When you think about it, much of success in business life turns on the ability to manage potentially-transformational conversations such as:

  • building relationships with clients;
  • interviews;
  • pitches;
  • promotion processes;
  • difficult conversations with clients, partners and colleagues;
  • resolving conflicts and disputes;
  • negotiations;
  • managing meetings; and
  • managing people.

Success in all these cases often turns on how skilfully the conversation is handled. Putting it this way makes it sound deceptively simple. How hard can it be to have a conversation?

But like computer games, there are escalating levels of complexity and skill. I only discovered this for myself when I took a programme to train as a business coach after my career at Allen & Overy.

Unlike computers, these are conversations that require human qualities of empathy, compassion, contextual understanding, judgement and emotional intelligence – in a word: humanity. Qualities that will become even more important to lawyers’ work as machines and artificial intelligence consume the grunt work.

Ultimately, isn’t almost any conversation potentially significant? Think how many times a conversation in your own life has sparked a new idea, inspired you to do something different, swept away a mental barrier or opened previously-unseen opportunities.

Advisers should ask themselves: what kinds of conversations am I having with my clients? Are they broad ranging, free-flowing and relationship-driven or narrow, stilted and transactional?

There are huge potential upsides for people and organisations willing to acquire these skills: better client relationships and greater opportunities, more motivated people, fewer disasters…

Of course, some people are naturally more intuitive and better at ‘people’ things than others. But almost everyone could learn to ask better questions, listen with more awareness and get better at enabling others to find answers within themselves. You will not learn them by reading a book. Like most important life skills, it takes commitment, time and practice. It can be hard work, but if you persevere, you might be surprised at the difference they make.

The author led Allen & Overy (A&O) between 2003 and 2016, before retiring from the law. He is now chair of a small private equity firm, a consultant and business coach, and currently advising A&O on leadership issues.

Are you really listening?
Which level are you?

When I am talking to clients, in-house counsel, fellow partners or staff about an issue outside my expertise…

    • I listen to people but find it difficult to maintain interest in what they are saying, so my mind wanders and I do not hear* everything that is said.
    • I listen to people but even if I am interested in what they are saying my mind wanders and I do not hear everything that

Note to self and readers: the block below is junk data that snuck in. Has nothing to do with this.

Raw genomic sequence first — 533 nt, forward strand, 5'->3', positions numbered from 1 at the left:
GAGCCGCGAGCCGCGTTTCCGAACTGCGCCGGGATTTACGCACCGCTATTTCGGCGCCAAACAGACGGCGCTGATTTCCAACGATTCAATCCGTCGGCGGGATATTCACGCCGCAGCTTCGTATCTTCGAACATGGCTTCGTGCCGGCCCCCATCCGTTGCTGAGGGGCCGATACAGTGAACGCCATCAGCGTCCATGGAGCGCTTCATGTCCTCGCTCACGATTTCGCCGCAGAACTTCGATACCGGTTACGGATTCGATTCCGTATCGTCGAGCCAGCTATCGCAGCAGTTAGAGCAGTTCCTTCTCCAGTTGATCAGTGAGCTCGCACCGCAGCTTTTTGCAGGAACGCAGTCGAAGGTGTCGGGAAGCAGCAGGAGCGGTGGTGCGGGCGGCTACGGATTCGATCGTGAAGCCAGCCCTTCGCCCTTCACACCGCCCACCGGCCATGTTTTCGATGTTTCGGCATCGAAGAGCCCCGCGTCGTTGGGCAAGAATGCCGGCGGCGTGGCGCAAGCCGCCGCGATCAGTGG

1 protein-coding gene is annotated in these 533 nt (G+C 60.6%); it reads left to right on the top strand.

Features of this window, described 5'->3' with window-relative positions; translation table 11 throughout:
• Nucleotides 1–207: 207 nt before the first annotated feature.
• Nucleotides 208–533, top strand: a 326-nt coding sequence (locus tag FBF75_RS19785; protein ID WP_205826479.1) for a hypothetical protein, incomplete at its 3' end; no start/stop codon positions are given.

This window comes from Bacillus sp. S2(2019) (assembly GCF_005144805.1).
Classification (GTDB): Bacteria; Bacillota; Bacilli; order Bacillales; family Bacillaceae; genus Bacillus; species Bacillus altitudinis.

is said.
    • I listen to people and I am forming my response at the same time; I will typically respond with an opinion or view and I do not hear everything that is said.
    • I listen to people and I consciously stop myself thinking of a response; I hear most of what is said.
    • I am genuinely interested in what people are saying and I concentrate on hearing what they are saying before responding.
    • I am genuinely interested in what people are saying, and I concentrate on hearing what is being said, the non-verbal signals, and any other information available to me (eg silence, puzzlement) before responding.
    • I can really listen** to that person and have complete focus† on what is being communicated to me while managing any personal interference, ie thoughts, ideas, emotions, reactions or anything which takes my attention away from the task of hearing what is being said.

* hear: listen to the words and register what is being said to you.
** really listen: to pick up on what is being said by ear or by other sensing or intuitive approaches, the spoken and unspoken, without personal interference.
† focus: total concentration.

Ten powerful, open questions
  • What would you like to get out of this conversation?
  • How important is this issue on a scale of one to ten?
  • What is most relevant right now?
  • If you could wave a magic wand, what would be the ideal outcome/solution?
  • What is standing in the way of your ideal outcome?
  • What have you already tried?
  • What are you not saying?
  • What are your options for action?
  • What criteria will you use to judge the options?
  • What is your understanding of what we have discussed today?

Author(s)

  • David Morley, , The In-House Lawyer